Lord, your Word, which stands firm for ever in heaven, dwells in your Church; may his presence bring lasting light to your temple.

Ant. Lord, I have sought to do your will, through which you give me life.

Ant. 2 I have trusted in you, O Lord, from my youth.

Psalm 71
You have stood by me, Lord, from my youth

Let hope be your joy; be patient in trials (Romans 12:12).

I

In you, O Lord, I take refuge;
let me never be put to shame.
In your justice rescue me, free me:
pay heed to me and save me.

Be a rock where I can take refuge,
a mighty stronghold to save me;
for you are my rock, my stronghold.
Free me from the hand of the wicked,
from the grip of the unjust, of the oppressor.

It is you, O Lord, who are my hope,
my trust, O Lord, since my youth.
On you I have leaned from my birth,
from my mother’s womb you have been my help.
My hope has always been in you.

My fate has filled many with awe
but you are my strong refuge.
My lips are filled with your praise,
with your glory all the day long.
Do not reject me now that I am old;
when my strength fails do not forsake me.

For my enemies are speaking about me;
those who watch me take counsel together.
They say: “God has forsaken him; follow him,
seize him; there is no one to save him.”
O God, do not stay far off:
my God, make haste to help me!

Let them be put to shame and destroyed,
all those who seek my life.
Let them be covered with shame and confusion,
all those who seek to harm me.

Glory to the Father, and to the Son, and to the Holy Spirit:
as it was in the beginning, is now, and will be for ever. Amen.

Ant. I have trusted in you, O Lord, from my youth.

Ant. 3 Do not abandon me, my God, when I am old.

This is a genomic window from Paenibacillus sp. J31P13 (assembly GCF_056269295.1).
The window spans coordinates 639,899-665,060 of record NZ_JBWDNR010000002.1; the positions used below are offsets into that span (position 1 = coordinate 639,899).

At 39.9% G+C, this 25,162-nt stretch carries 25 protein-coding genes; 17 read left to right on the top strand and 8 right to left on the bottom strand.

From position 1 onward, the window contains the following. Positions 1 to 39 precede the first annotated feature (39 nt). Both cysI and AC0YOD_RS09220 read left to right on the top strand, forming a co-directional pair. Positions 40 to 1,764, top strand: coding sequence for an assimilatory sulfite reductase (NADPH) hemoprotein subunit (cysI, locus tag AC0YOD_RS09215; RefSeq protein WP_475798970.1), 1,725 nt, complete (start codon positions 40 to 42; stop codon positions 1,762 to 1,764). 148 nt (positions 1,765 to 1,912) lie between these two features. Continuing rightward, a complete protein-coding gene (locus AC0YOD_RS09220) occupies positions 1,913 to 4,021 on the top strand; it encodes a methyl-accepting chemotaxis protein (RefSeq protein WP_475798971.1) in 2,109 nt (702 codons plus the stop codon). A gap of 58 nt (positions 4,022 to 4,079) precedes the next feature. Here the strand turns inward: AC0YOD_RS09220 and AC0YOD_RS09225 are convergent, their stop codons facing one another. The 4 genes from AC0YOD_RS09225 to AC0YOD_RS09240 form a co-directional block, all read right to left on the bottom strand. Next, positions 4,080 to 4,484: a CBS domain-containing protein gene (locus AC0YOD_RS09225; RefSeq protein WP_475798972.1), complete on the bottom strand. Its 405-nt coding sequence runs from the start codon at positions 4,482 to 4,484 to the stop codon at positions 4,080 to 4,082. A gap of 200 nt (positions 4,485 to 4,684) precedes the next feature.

II

But as for me, I will always hope
and praise you more and more.
My lips will tell of your justice
and day by day of your help
though I can never tell it all.

I will declare the Lord’s mighty deeds,
proclaiming your justice, yours alone.
O God, you have taught me from my youth
and I proclaim your wonders still.

Now that I am old and grey-headed,
do not forsake me, God.
Let me tell of your power to all ages,
praise your strength and justice to the skies,
tell of you who have worked such wonders.
O God, who is like you?

You have burdened me with bitter troubles
but you will give me back my life.
You will raise me from the depths of the earth;
you will exalt me and console me again.

So I will give you thanks on the lyre
for your faithful love, my God.
To you will I sing with the harp,
to you, the Holy One of Israel.
When I sing to you my lips shall rejoice
and my soul, which you have redeemed.

And all the day long my tongue
shall tell the tale of your justice:
for they are put to shame and disgraced,
all those who seek to harm me.

Glory to the Father, and to the Son, and to the Holy Spirit:
as it was in the beginning, is now, and will be for ever. Amen.

Psalm-prayer

Lord, God of the living, you give us lasting youth through the waters of rebirth, and happiness through the bread of life. Do not desert us when we are old but help us to follow your will in both good times and bad, so that we may for ever praise your faithfulness.

Ant. Do not abandon me, my God, when I am old.